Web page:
Thursday, September 6, 2012

Reservation Quota for an "Indian"

The quota issue has raised its head again (I won’t say ‘ugly head’ for fear of being chastised as privileged-educated-middle class-drives a car-has a maid-kids study in private school-nondalit-Hindu and who knows what else) and I have serious issues with the “let us reserve for those who are needy/underprivileged/minority/victims of casteism” simply because the other side (not necessarily the opposite of the adjectives that describe the “need reservations” group) is unrepresented and therefore, ignored.

To understand what I am getting at, all you would have to do is go to the Tehsil office in your district and observe the queues for ‘domicile certificates’ and hear what those standing in the queues, who are not natives of the state, have to endure.

Today the reality of an Indian like me (of Marwari origin, born in Delhi, raised in Kerala, married to a Tamilian Brahmin, lived across the country courtesy spouse’s service in the Armed Forces, now stationed in Maharashtra, and who can speak 6 Indian languages with absolute ease) is that my identity has become restrictive.

Simply because I cannot respond with confidence to queries regarding region, home state, mother tongue etc with an emphatic “I am an Indian” and leave it there. It is not enough.

“Ha ha…yes I know. We are all Indians. But really, which state do you belong to?” I am often questioned by incredulous acquaintances who also announce rather alarmingly when told the truth about my multi-cultural upbringing, “Really? Baniya from Kerala? But you don’t have a mallu accent at all!!!!” the blame of which I usually shift to the missionary-run school I attended through my academic life in uniform that insisted we speak in English all the time. “Yes, but still, your English has no malayali accent…”

Ok I admit I do feel a cheap thrill when I am told that my accent carries no traces of my education from Kerala where the accent is the butt of several thousand jokes. But that is where it ends, because inclined as I could be (or should be) to be known as a Keralite minus the accent, I am keener to be known as an Indian.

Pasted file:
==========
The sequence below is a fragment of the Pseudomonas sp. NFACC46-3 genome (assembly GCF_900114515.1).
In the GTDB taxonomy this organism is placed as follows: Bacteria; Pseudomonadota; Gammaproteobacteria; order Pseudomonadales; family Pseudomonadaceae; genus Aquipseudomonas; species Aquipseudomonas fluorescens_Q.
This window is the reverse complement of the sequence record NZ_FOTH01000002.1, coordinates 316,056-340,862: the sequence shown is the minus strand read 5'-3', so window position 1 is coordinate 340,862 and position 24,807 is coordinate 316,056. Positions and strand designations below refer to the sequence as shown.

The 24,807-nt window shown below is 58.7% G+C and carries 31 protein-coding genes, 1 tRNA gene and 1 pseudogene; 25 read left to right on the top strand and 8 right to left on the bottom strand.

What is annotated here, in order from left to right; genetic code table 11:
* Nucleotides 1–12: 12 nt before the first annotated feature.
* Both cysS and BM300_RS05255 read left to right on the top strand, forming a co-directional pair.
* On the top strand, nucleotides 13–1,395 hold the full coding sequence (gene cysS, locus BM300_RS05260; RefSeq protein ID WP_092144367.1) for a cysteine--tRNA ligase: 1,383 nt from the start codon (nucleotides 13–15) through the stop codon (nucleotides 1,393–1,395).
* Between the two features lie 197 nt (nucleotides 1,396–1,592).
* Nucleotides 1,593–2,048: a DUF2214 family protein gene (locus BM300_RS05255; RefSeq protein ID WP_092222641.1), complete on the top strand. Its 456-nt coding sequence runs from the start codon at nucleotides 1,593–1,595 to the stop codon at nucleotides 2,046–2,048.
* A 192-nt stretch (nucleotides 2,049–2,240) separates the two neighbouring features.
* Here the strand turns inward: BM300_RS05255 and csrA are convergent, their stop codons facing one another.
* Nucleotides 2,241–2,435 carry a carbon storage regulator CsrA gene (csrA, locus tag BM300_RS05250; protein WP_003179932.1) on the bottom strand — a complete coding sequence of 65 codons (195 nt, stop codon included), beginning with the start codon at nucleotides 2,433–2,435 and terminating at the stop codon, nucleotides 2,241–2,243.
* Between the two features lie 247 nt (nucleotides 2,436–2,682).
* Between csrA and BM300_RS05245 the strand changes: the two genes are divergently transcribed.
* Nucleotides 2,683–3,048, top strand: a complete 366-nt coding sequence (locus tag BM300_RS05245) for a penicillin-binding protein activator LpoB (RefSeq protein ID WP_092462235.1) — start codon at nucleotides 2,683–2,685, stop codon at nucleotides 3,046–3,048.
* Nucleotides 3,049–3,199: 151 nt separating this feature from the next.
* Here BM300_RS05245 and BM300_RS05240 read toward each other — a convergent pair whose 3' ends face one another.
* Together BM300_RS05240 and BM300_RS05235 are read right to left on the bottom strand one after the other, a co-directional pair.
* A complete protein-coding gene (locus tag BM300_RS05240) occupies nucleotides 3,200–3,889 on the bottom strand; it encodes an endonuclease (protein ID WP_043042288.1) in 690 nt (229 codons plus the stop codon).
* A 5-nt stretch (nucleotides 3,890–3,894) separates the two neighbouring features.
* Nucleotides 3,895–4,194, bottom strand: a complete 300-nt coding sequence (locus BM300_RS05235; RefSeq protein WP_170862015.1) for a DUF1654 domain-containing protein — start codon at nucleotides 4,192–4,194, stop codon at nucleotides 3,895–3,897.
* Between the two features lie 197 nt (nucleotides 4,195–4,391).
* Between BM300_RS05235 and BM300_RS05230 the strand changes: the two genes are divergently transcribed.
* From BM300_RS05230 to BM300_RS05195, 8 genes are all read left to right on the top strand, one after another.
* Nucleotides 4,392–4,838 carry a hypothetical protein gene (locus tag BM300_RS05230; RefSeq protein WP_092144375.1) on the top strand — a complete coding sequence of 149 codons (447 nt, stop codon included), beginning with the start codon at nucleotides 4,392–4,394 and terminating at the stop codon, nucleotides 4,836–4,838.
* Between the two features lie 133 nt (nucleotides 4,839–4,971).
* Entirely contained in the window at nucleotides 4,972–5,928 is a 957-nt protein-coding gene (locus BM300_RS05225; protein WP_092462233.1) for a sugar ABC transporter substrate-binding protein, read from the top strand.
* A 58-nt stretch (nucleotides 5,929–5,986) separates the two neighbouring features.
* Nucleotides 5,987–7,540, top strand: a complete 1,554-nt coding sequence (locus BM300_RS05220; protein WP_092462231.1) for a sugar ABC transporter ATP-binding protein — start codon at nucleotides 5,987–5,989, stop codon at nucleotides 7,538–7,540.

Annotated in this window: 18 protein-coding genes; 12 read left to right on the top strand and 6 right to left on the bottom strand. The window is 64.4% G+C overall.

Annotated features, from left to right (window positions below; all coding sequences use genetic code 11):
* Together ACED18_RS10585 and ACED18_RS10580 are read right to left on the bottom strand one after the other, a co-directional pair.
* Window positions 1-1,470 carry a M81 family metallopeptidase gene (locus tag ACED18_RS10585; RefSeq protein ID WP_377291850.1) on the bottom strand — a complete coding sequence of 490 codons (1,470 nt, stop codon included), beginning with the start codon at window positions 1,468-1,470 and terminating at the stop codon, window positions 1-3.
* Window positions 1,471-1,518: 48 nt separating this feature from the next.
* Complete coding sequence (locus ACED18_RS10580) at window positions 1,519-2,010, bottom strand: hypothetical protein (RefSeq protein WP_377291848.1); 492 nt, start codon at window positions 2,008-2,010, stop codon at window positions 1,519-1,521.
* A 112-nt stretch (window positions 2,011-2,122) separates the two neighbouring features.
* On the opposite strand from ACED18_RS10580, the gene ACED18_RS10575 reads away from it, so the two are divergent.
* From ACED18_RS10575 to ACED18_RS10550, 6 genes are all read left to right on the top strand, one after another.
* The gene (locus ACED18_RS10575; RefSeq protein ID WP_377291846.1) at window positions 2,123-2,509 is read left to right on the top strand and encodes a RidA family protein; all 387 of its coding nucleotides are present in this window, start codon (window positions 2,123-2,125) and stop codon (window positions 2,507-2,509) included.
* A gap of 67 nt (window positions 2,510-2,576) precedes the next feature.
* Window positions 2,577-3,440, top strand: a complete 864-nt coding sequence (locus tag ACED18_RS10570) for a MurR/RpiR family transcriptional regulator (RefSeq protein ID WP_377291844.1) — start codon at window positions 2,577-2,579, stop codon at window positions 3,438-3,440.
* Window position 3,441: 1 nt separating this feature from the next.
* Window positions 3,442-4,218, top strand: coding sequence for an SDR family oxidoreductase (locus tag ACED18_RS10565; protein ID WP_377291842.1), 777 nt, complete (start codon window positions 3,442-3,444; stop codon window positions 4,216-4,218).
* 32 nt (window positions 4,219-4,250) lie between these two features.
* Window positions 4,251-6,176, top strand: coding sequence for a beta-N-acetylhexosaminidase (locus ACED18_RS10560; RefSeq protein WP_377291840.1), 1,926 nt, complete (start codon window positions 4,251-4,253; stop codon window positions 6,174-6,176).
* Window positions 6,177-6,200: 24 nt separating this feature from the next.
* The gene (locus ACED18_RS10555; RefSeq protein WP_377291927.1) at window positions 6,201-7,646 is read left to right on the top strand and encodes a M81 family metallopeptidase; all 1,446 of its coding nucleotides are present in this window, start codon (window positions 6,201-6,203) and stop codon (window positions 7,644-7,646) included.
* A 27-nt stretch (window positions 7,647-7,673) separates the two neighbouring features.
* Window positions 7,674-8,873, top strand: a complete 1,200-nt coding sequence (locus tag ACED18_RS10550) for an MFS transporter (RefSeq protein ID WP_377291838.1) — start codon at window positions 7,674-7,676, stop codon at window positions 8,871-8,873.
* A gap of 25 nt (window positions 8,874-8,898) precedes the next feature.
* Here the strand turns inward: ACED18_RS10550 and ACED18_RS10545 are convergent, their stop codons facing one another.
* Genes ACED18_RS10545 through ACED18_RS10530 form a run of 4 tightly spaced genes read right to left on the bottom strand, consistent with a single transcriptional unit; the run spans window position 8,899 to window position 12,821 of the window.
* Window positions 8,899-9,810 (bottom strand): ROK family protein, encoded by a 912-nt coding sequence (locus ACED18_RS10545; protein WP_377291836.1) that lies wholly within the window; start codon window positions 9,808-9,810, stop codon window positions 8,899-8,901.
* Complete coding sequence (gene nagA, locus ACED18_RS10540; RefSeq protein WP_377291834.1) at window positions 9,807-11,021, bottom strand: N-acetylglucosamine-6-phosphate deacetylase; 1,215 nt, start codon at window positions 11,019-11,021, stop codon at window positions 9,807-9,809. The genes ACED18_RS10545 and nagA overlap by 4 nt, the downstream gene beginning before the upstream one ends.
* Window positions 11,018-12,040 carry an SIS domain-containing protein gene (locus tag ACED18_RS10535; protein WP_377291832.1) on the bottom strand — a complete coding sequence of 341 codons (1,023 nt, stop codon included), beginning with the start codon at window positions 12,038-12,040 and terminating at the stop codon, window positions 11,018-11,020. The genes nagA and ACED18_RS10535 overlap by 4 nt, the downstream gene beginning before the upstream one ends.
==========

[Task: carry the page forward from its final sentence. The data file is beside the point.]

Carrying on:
Sadly that is a card that is not working and as time goes by, it is getting tougher for our tribe to survive.

I have to belong to some place in India to qualify to be part of a socio-cultural or socio-economic group. As an out of work journalist, I am not part of any socio-economic structure any way and my socio-cultural identity was long ago snatched after it became mandatory to “belong” to some state in the country.
So while I “must” technically belong to Kerala (on paper; the heart is a different matter altogether), I do not, because I don’t vote from Kerala not having lived there for over 23 years. I do not belong to Maharashtra, where I currently live, even though I vote from here, because I have not resided here for fifteen or more years (to claim domicile). I cannot belong to Haryana, where my father grew up because we no longer have any property, friends, relatives or bonds there and furthermore I have never lived there.

Despite all this, I have managed to trundle through life proud of my unique identity as an Indian who did not base her allegiance to a region/state to feel a sense of belonging to her Motherland.

But this I reckon (practical as I am) will not be of much help to my children, who from a very young age have been questioned, amongst others, by class teachers about religion, caste and home states (to which we have continued emphasising a zealous “Indian” as an answer), and who will have to make a choice eventually because when we seek admissions into colleges, universities and the like, our ‘regional’ orientation will matter as much, if not more than our sexual orientation.

It will matter a few years from now when my daughter needs admission into a college, and where the existing sundry reservations would mean one of these three choices: either she scores a 120% marks to get a seat through merit (the cut offs for colleges are getting distressingly unachievable), look for a reservation category that we fall under (so far there isn’t any), or compel her to make a different career choice.

So, finally, after years of being subjected to religion-caste-region questions I have come to the conclusion that people like me, who are a veritable cocktail of the cultures that makes India what it is, need to have our have our very own reservation too.

There must be a reservation for those whose hearts beat for India and who do not stake a claim on any particular region, language or culture as their own – who are Indians first and Indians forever; a reservation quota for “Indians” in academic institutions, government jobs and the like.